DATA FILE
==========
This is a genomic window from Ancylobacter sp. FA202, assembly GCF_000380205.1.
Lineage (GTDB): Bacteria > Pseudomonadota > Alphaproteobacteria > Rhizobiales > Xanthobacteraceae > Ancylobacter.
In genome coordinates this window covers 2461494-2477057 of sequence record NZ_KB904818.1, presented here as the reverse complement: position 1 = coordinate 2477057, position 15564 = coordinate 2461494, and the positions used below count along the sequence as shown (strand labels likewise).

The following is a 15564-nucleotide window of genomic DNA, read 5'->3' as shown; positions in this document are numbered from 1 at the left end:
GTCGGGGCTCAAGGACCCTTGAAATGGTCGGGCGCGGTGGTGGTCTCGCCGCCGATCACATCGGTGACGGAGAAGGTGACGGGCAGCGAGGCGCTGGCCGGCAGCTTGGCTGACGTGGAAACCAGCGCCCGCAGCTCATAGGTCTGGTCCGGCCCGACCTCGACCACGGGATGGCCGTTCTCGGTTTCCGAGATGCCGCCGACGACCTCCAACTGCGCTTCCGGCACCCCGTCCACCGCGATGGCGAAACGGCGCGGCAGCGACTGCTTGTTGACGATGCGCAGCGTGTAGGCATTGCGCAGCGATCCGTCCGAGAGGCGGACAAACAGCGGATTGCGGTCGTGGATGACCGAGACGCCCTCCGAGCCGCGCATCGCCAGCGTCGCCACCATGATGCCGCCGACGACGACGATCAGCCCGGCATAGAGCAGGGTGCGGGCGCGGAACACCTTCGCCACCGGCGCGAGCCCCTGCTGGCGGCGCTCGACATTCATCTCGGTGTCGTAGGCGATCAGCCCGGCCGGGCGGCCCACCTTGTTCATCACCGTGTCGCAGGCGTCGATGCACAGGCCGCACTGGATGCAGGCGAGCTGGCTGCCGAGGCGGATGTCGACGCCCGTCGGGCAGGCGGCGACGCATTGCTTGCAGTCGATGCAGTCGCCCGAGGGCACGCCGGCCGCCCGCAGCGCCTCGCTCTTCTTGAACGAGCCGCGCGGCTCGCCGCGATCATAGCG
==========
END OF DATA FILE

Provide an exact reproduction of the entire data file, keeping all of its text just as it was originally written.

This is a genomic window from Ancylobacter sp. FA202, assembly GCF_000380205.1.
Lineage (GTDB): Bacteria > Pseudomonadota > Alphaproteobacteria > Rhizobiales > Xanthobacteraceae > Ancylobacter.
In genome coordinates this window covers 2461494-2477057 of sequence record NZ_KB904818.1, presented here as the reverse complement: position 1 = coordinate 2477057, position 15564 = coordinate 2461494, and the positions used below count along the sequence as shown (strand labels likewise).

The following is a 15564-nucleotide window of genomic DNA, read 5'->3' as shown; positions in this document are numbered from 1 at the left end:
GTCGGGGCTCAAGGACCCTTGAAATGGTCGGGCGCGGTGGTGGTCTCGCCGCCGATCACATCGGTGACGGAGAAGGTGACGGGCAGCGAGGCGCTGGCCGGCAGCTTGGCTGACGTGGAAACCAGCGCCCGCAGCTCATAGGTCTGGTCCGGCCCGACCTCGACCACGGGATGGCCGTTCTCGGTTTCCGAGATGCCGCCGACGACCTCCAACTGCGCTTCCGGCACCCCGTCCACCGCGATGGCGAAACGGCGCGGCAGCGACTGCTTGTTGACGATGCGCAGCGTGTAGGCATTGCGCAGCGATCCGTCCGAGAGGCGGACAAACAGCGGATTGCGGTCGTGGATGACCGAGACGCCCTCCGAGCCGCGCATCGCCAGCGTCGCCACCATGATGCCGCCGACGACGACGATCAGCCCGGCATAGAGCAGGGTGCGGGCGCGGAACACCTTCGCCACCGGCGCGAGCCCCTGCTGGCGGCGCTCGACATTCATCTCGGTGTCGTAGGCGATCAGCCCGGCCGGGCGGCCCACCTTGTTCATCACCGTGTCGCAGGCGTCGATGCACAGGCCGCACTGGATGCAGGCGAGCTGGCTGCCGAGGCGGATGTCGACGCCCGTCGGGCAGGCGGCGACGCATTGCTTGCAGTCGATGCAGTCGCCCGAGGGCACGCCGGCCGCCCGCAGCGCCTCGCTCTTCTTGAACGAGCCGCGCGGCTCGCCGCGATCATAGCG